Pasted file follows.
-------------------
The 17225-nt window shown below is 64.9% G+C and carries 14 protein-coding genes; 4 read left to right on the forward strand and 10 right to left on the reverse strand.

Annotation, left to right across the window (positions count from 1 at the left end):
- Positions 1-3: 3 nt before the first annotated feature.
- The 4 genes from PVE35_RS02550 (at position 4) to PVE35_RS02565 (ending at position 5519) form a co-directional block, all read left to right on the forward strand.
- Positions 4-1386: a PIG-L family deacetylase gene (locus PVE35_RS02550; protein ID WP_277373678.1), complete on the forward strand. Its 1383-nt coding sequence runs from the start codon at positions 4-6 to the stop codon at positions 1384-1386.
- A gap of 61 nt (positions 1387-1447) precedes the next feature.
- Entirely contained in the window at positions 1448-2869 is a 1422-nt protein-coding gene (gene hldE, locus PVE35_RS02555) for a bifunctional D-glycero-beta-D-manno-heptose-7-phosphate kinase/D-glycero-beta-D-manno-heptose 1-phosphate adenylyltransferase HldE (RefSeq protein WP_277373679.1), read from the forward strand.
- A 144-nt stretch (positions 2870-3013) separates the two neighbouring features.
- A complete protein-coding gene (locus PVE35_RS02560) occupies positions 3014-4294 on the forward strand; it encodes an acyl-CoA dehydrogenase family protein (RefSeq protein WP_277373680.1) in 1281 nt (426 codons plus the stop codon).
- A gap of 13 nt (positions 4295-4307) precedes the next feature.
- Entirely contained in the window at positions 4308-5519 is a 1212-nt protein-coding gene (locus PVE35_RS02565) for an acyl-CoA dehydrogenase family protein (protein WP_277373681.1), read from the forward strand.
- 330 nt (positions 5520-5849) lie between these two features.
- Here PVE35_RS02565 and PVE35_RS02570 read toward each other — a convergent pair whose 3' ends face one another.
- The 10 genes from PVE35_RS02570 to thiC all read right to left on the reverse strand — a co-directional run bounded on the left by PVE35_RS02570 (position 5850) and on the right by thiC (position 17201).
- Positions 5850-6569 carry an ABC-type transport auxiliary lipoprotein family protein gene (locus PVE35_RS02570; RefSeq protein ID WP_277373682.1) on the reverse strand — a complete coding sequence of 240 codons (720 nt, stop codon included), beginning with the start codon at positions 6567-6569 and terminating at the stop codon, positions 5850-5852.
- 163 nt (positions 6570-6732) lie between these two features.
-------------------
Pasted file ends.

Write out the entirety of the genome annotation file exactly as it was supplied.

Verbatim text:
The 17225-nt window shown below is 64.9% G+C and carries 14 protein-coding genes; 4 read left to right on the forward strand and 10 right to left on the reverse strand.

Annotation, left to right across the window (positions count from 1 at the left end):
- Positions 1-3: 3 nt before the first annotated feature.
- The 4 genes from PVE35_RS02550 (at position 4) to PVE35_RS02565 (ending at position 5519) form a co-directional block, all read left to right on the forward strand.
- Positions 4-1386: a PIG-L family deacetylase gene (locus PVE35_RS02550; protein ID WP_277373678.1), complete on the forward strand. Its 1383-nt coding sequence runs from the start codon at positions 4-6 to the stop codon at positions 1384-1386.
- A gap of 61 nt (positions 1387-1447) precedes the next feature.
- Entirely contained in the window at positions 1448-2869 is a 1422-nt protein-coding gene (gene hldE, locus PVE35_RS02555) for a bifunctional D-glycero-beta-D-manno-heptose-7-phosphate kinase/D-glycero-beta-D-manno-heptose 1-phosphate adenylyltransferase HldE (RefSeq protein WP_277373679.1), read from the forward strand.
- A 144-nt stretch (positions 2870-3013) separates the two neighbouring features.
- A complete protein-coding gene (locus PVE35_RS02560) occupies positions 3014-4294 on the forward strand; it encodes an acyl-CoA dehydrogenase family protein (RefSeq protein WP_277373680.1) in 1281 nt (426 codons plus the stop codon).
- A gap of 13 nt (positions 4295-4307) precedes the next feature.
- Entirely contained in the window at positions 4308-5519 is a 1212-nt protein-coding gene (locus PVE35_RS02565) for an acyl-CoA dehydrogenase family protein (protein WP_277373681.1), read from the forward strand.
- 330 nt (positions 5520-5849) lie between these two features.
- Here PVE35_RS02565 and PVE35_RS02570 read toward each other — a convergent pair whose 3' ends face one another.
- The 10 genes from PVE35_RS02570 to thiC all read right to left on the reverse strand — a co-directional run bounded on the left by PVE35_RS02570 (position 5850) and on the right by thiC (position 17201).
- Positions 5850-6569 carry an ABC-type transport auxiliary lipoprotein family protein gene (locus PVE35_RS02570; RefSeq protein ID WP_277373682.1) on the reverse strand — a complete coding sequence of 240 codons (720 nt, stop codon included), beginning with the start codon at positions 6567-6569 and terminating at the stop codon, positions 5850-5852.
- 163 nt (positions 6570-6732) lie between these two features.